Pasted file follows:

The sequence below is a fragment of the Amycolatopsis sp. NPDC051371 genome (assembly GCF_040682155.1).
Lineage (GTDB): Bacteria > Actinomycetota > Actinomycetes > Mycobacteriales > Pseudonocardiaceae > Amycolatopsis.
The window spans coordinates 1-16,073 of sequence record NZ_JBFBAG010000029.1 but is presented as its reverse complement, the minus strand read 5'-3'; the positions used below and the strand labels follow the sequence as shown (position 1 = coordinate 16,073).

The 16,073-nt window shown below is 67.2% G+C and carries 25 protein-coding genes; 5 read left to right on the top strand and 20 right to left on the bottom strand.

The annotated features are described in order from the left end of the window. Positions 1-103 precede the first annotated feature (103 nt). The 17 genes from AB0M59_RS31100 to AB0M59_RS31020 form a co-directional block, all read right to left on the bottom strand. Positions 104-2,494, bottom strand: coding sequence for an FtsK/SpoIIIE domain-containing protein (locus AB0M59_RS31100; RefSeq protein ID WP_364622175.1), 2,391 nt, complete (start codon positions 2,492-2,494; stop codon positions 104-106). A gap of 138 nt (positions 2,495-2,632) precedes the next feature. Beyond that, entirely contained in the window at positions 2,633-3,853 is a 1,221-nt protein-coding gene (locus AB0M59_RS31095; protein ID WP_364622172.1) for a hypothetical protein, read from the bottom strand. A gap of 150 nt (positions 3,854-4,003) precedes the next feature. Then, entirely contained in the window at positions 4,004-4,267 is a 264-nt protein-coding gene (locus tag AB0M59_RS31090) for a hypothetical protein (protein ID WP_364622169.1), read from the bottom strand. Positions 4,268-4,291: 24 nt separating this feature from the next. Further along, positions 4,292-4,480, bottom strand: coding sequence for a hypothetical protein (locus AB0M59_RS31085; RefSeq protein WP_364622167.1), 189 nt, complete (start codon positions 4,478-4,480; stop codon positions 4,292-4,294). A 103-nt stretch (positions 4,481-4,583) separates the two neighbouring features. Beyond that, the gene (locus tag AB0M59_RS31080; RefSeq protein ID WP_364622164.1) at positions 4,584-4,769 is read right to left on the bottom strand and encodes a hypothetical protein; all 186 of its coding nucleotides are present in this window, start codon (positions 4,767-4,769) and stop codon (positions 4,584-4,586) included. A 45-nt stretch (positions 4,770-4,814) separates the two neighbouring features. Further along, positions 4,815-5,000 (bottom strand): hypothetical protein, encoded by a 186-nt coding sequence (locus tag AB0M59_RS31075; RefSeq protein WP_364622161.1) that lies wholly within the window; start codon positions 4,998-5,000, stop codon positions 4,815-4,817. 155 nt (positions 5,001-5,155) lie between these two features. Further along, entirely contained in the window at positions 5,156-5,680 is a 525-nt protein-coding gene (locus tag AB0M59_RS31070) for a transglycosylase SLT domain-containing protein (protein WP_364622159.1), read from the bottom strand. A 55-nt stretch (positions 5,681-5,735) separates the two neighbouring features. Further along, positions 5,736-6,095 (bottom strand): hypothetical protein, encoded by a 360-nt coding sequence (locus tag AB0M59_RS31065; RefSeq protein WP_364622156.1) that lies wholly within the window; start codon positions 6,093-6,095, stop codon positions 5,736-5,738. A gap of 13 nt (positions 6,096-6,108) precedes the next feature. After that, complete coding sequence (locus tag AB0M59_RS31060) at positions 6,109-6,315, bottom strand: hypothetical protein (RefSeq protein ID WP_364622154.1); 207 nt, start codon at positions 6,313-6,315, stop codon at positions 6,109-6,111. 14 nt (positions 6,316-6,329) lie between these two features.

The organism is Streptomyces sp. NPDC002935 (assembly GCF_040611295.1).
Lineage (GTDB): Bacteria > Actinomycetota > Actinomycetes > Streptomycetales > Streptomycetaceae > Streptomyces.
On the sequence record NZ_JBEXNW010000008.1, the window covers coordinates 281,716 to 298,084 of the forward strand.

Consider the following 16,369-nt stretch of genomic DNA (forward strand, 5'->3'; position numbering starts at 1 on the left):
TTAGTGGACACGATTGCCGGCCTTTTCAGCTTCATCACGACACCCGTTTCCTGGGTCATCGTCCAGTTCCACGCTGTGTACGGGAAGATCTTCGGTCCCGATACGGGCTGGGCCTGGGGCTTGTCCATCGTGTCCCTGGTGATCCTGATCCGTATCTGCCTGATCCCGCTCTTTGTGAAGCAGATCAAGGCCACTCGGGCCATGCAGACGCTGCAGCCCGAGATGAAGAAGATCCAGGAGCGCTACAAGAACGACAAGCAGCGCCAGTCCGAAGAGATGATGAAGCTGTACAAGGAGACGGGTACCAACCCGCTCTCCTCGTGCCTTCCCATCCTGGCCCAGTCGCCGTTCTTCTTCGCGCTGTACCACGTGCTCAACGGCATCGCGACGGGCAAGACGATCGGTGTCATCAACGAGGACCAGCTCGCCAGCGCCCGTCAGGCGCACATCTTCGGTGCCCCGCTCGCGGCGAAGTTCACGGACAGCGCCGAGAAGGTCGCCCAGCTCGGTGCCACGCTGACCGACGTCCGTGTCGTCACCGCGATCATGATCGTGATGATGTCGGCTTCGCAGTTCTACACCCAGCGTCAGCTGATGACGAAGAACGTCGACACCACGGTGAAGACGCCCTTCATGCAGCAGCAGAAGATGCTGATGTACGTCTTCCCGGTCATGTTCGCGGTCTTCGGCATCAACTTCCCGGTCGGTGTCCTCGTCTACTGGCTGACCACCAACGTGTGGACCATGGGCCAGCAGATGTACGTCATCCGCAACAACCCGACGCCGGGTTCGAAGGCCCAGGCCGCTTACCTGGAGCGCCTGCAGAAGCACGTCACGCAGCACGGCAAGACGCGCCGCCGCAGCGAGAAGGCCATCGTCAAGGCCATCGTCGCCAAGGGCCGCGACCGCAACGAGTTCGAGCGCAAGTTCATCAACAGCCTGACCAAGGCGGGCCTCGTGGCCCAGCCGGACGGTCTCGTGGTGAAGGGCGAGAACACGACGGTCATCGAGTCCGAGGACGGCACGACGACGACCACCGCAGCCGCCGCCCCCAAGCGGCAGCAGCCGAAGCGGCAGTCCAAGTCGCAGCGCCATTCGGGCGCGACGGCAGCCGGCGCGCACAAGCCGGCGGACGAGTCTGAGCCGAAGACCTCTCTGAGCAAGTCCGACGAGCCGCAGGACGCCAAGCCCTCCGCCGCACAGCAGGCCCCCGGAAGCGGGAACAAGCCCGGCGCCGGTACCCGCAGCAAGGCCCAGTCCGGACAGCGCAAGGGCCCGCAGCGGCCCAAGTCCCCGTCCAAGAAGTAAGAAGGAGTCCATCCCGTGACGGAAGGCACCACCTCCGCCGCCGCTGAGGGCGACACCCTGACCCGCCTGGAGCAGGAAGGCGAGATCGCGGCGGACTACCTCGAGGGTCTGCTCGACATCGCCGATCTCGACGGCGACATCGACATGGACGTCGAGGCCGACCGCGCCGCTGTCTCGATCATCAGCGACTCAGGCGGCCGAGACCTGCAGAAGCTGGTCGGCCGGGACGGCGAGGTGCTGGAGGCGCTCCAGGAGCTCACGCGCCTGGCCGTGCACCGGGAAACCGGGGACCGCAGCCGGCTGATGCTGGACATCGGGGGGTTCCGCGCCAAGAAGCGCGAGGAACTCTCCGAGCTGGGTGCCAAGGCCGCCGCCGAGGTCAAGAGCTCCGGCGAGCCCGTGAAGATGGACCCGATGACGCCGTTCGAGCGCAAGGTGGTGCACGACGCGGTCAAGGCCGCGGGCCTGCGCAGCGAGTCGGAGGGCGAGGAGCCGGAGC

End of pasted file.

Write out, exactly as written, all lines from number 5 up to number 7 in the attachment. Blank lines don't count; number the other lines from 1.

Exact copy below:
The annotated features are described in order from the left end of the window. Positions 1-103 precede the first annotated feature (103 nt). The 17 genes from AB0M59_RS31100 to AB0M59_RS31020 form a co-directional block, all read right to left on the bottom strand. Positions 104-2,494, bottom strand: coding sequence for an FtsK/SpoIIIE domain-containing protein (locus AB0M59_RS31100; RefSeq protein ID WP_364622175.1), 2,391 nt, complete (start codon positions 2,492-2,494; stop codon positions 104-106). A gap of 138 nt (positions 2,495-2,632) precedes the next feature. Beyond that, entirely contained in the window at positions 2,633-3,853 is a 1,221-nt protein-coding gene (locus AB0M59_RS31095; protein ID WP_364622172.1) for a hypothetical protein, read from the bottom strand. A gap of 150 nt (positions 3,854-4,003) precedes the next feature. Then, entirely contained in the window at positions 4,004-4,267 is a 264-nt protein-coding gene (locus tag AB0M59_RS31090) for a hypothetical protein (protein ID WP_364622169.1), read from the bottom strand. Positions 4,268-4,291: 24 nt separating this feature from the next. Further along, positions 4,292-4,480, bottom strand: coding sequence for a hypothetical protein (locus AB0M59_RS31085; RefSeq protein WP_364622167.1), 189 nt, complete (start codon positions 4,478-4,480; stop codon positions 4,292-4,294). A 103-nt stretch (positions 4,481-4,583) separates the two neighbouring features. Beyond that, the gene (locus tag AB0M59_RS31080; RefSeq protein ID WP_364622164.1) at positions 4,584-4,769 is read right to left on the bottom strand and encodes a hypothetical protein; all 186 of its coding nucleotides are present in this window, start codon (positions 4,767-4,769) and stop codon (positions 4,584-4,586) included. A 45-nt stretch (positions 4,770-4,814) separates the two neighbouring features. Further along, positions 4,815-5,000 (bottom strand): hypothetical protein, encoded by a 186-nt coding sequence (locus tag AB0M59_RS31075; RefSeq protein WP_364622161.1) that lies wholly within the window; start codon positions 4,998-5,000, stop codon positions 4,815-4,817. 155 nt (positions 5,001-5,155) lie between these two features. Further along, entirely contained in the window at positions 5,156-5,680 is a 525-nt protein-coding gene (locus tag AB0M59_RS31070) for a transglycosylase SLT domain-containing protein (protein WP_364622159.1), read from the bottom strand. A 55-nt stretch (positions 5,681-5,735) separates the two neighbouring features. Further along, positions 5,736-6,095 (bottom strand): hypothetical protein, encoded by a 360-nt coding sequence (locus tag AB0M59_RS31065; RefSeq protein WP_364622156.1) that lies wholly within the window; start codon positions 6,093-6,095, stop codon positions 5,736-5,738. A gap of 13 nt (positions 6,096-6,108) precedes the next feature. After that, complete coding sequence (locus tag AB0M59_RS31060) at positions 6,109-6,315, bottom strand: hypothetical protein (RefSeq protein ID WP_364622154.1); 207 nt, start codon at positions 6,313-6,315, stop codon at positions 6,109-6,111. 14 nt (positions 6,316-6,329) lie between these two features.

The organism is Streptomyces sp. NPDC002935 (assembly GCF_040611295.1).
Lineage (GTDB): Bacteria > Actinomycetota > Actinomycetes > Streptomycetales > Streptomycetaceae > Streptomyces.